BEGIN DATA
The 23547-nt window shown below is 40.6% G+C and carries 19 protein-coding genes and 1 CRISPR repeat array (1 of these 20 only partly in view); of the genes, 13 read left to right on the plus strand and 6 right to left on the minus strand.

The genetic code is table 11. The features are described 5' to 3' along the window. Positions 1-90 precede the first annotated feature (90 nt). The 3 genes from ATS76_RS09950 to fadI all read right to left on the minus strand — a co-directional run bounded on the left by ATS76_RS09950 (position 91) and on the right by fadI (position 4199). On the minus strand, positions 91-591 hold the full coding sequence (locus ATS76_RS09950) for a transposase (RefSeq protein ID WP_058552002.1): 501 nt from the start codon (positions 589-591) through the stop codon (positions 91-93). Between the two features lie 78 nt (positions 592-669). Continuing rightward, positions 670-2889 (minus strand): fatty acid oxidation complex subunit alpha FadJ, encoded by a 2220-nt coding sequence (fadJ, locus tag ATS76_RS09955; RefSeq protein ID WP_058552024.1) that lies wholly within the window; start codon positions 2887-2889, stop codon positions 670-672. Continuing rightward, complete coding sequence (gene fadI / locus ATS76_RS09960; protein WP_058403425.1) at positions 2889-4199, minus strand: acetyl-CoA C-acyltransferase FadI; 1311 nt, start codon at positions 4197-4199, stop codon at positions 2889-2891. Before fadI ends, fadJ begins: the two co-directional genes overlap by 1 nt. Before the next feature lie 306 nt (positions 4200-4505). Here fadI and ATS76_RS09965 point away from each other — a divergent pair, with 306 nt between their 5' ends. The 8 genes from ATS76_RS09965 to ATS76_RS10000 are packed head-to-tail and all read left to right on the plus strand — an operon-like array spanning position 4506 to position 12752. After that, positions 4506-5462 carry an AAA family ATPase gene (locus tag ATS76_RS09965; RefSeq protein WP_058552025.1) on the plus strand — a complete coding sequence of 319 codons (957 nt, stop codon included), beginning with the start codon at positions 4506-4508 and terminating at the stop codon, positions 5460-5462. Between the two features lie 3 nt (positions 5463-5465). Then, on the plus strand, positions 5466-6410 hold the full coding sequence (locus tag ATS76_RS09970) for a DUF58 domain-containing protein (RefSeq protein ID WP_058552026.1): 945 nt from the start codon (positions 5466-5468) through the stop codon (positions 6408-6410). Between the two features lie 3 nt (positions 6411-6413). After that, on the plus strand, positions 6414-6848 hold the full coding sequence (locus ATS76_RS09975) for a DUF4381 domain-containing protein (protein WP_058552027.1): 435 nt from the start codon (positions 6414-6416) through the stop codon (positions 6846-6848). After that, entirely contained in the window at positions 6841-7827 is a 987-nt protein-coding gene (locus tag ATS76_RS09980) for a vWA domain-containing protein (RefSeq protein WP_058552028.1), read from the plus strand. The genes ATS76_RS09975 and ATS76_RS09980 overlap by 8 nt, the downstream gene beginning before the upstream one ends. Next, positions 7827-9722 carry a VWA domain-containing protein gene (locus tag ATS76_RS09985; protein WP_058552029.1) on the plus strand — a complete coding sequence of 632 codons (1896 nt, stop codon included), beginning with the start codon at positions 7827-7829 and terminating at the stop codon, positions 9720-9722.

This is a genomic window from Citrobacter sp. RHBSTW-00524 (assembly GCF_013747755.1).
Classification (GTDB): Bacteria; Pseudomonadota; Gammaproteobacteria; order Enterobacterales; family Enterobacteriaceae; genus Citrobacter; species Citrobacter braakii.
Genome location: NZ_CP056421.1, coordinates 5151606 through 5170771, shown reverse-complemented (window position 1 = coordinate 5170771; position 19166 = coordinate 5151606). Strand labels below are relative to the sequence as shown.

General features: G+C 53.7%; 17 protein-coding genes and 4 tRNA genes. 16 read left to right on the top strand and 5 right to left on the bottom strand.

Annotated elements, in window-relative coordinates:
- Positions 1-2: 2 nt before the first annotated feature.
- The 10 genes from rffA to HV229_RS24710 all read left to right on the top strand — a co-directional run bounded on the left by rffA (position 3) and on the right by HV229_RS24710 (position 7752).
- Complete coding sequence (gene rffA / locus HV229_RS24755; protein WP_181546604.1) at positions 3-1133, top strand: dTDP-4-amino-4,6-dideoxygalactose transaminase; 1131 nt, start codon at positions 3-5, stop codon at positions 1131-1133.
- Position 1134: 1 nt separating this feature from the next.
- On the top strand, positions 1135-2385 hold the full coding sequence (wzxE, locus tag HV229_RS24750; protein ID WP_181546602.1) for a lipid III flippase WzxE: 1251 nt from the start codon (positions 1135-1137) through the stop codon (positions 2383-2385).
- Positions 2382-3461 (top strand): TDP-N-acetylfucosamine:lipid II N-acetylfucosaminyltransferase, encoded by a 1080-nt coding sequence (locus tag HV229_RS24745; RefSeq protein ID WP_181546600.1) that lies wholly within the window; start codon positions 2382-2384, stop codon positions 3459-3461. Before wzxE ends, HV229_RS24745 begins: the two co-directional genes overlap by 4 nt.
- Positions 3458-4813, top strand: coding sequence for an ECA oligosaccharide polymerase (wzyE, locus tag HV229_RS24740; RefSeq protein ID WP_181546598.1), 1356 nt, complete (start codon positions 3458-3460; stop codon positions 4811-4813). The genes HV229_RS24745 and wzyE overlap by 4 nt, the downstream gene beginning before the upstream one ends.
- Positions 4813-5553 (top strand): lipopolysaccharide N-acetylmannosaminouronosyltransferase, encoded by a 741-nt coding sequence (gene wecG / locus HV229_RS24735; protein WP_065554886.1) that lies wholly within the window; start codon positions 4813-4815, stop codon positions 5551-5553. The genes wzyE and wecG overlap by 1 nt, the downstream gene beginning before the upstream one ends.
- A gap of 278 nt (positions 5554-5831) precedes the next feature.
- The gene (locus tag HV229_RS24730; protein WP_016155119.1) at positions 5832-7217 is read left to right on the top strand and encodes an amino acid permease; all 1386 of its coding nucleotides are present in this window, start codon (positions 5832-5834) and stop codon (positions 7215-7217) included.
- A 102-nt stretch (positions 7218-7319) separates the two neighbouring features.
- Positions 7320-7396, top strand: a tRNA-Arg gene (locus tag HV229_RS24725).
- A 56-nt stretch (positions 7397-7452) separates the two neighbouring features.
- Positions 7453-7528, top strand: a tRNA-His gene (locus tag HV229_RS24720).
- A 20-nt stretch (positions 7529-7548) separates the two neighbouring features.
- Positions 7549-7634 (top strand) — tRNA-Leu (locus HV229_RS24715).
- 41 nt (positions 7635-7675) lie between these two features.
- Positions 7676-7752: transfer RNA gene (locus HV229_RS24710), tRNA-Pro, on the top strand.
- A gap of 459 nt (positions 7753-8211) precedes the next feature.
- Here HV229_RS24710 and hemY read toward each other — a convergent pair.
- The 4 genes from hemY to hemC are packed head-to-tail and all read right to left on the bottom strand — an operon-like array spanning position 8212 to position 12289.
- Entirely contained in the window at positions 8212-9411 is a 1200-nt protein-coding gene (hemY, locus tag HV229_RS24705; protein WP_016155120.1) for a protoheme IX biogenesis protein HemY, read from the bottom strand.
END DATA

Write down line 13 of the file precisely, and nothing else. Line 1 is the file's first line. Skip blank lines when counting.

- Positions 2382-3461 (top strand): TDP-N-acetylfucosamine:lipid II N-acetylfucosaminyltransferase, encoded by a 1080-nt coding sequence (locus tag HV229_RS24745; RefSeq protein ID WP_181546600.1) that lies wholly within the window; start codon positions 2382-2384, stop codon positions 3459-3461. Before wzxE ends, HV229_RS24745 begins: the two co-directional genes overlap by 4 nt.